And rest assured, this blog isn't going to be changing. The beauty needs an outlet, too, and this is where it goes.
(Going through my head while taking that second shot? Definitely time for a vacation.)
I had a pacing spell Friday afternoon. I had charged myself with filling in the "about the seller" parts of my Etsy shop, so I started doing that, in earnest. And, as I've done many times already, I got nervous. I started looking around at all the other pretty Etsy stores, at their awesome labels, their unique business plans, their inventory of wildcrafted jams and naturally infused sea salts, and I felt two things. One, I felt I couldn't compete. Two, I felt a little nauseated by the sheer level of cutesy-perfect loveliness on display. Did I really want to do that? Did I even want to try with Etsy, in its over-saturated state of cutesy-perfect loveliness? Is this what I want to be about?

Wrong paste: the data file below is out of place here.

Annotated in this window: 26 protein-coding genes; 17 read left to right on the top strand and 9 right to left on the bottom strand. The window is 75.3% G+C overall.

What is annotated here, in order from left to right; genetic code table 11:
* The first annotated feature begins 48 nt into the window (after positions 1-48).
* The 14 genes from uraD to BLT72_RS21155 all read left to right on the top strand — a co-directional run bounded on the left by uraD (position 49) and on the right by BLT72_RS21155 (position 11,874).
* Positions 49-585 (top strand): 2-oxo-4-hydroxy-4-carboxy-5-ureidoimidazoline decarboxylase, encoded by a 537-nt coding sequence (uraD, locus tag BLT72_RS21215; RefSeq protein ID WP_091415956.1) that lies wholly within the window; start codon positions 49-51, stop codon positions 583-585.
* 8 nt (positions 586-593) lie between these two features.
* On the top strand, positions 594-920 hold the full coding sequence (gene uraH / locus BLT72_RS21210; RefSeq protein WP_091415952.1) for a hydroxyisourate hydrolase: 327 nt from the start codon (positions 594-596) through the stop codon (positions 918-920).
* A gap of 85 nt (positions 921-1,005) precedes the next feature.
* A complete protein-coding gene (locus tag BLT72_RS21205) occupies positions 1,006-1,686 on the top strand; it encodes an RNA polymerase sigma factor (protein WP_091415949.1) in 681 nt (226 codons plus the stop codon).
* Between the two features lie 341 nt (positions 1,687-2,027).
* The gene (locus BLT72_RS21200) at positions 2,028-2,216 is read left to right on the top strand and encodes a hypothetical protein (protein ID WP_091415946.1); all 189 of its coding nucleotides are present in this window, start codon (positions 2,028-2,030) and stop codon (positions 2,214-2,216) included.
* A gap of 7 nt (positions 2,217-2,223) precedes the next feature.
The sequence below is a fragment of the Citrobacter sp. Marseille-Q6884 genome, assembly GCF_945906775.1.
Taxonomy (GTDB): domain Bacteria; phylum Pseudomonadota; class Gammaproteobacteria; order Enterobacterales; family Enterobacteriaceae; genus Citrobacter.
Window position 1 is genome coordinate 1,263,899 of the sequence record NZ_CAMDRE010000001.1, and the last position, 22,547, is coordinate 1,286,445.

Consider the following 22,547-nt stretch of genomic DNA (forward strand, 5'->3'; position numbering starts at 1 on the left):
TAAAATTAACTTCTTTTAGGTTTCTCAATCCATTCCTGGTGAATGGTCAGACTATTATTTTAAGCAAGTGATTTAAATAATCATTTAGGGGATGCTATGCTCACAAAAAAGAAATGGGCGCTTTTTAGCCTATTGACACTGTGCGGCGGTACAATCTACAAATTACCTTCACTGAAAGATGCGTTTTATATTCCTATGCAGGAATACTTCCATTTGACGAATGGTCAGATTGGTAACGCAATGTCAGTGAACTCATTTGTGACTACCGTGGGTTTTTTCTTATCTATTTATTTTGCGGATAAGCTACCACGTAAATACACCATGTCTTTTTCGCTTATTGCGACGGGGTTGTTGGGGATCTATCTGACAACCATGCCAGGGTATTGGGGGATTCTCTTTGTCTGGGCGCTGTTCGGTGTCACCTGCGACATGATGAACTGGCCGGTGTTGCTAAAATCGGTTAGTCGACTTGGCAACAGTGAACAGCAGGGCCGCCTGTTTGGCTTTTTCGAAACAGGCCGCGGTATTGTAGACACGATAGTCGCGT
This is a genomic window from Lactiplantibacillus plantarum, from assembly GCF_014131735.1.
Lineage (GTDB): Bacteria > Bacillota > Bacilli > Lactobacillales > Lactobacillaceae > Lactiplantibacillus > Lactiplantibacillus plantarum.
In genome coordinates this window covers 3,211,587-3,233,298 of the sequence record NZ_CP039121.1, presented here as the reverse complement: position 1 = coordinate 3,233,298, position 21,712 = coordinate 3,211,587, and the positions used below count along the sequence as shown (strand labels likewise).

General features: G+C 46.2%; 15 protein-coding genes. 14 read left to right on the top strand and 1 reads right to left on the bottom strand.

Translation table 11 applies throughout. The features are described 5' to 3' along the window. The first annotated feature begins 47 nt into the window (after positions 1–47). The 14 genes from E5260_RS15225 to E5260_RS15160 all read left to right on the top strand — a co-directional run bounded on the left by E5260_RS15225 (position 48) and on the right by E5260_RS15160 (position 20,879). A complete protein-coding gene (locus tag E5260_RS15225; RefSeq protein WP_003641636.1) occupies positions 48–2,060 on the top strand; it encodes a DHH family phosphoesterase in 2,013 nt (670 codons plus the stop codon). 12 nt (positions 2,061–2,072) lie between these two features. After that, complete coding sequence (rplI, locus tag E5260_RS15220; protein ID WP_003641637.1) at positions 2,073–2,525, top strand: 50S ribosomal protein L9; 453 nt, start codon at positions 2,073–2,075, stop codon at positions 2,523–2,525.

I started pacing. It started snowing. I thought, offhandedly, about having a line of bath and beauty products that's anti cutesy-perfect loveliness. I thought about how much I miss Regretsy. I thought about Thug Kitchen, the recipe blog succeeding through a potent mix of natural eating, irreverence, and profanity. I thought pretty hard about profanity. I thought about the needlepoint samplers emblazoned with the F-word that make me shoot tea out my nose. I thought, y'know, this business thing is going to be a lot of work. If it's going to work, for me, it needs to be fun.
I thought, fleetingly, about my poor parents, who won't be able to tell any of their friends if their awesome daughter starts kicking ass with profane beauty products. I felt sad for a minute. Then it passed.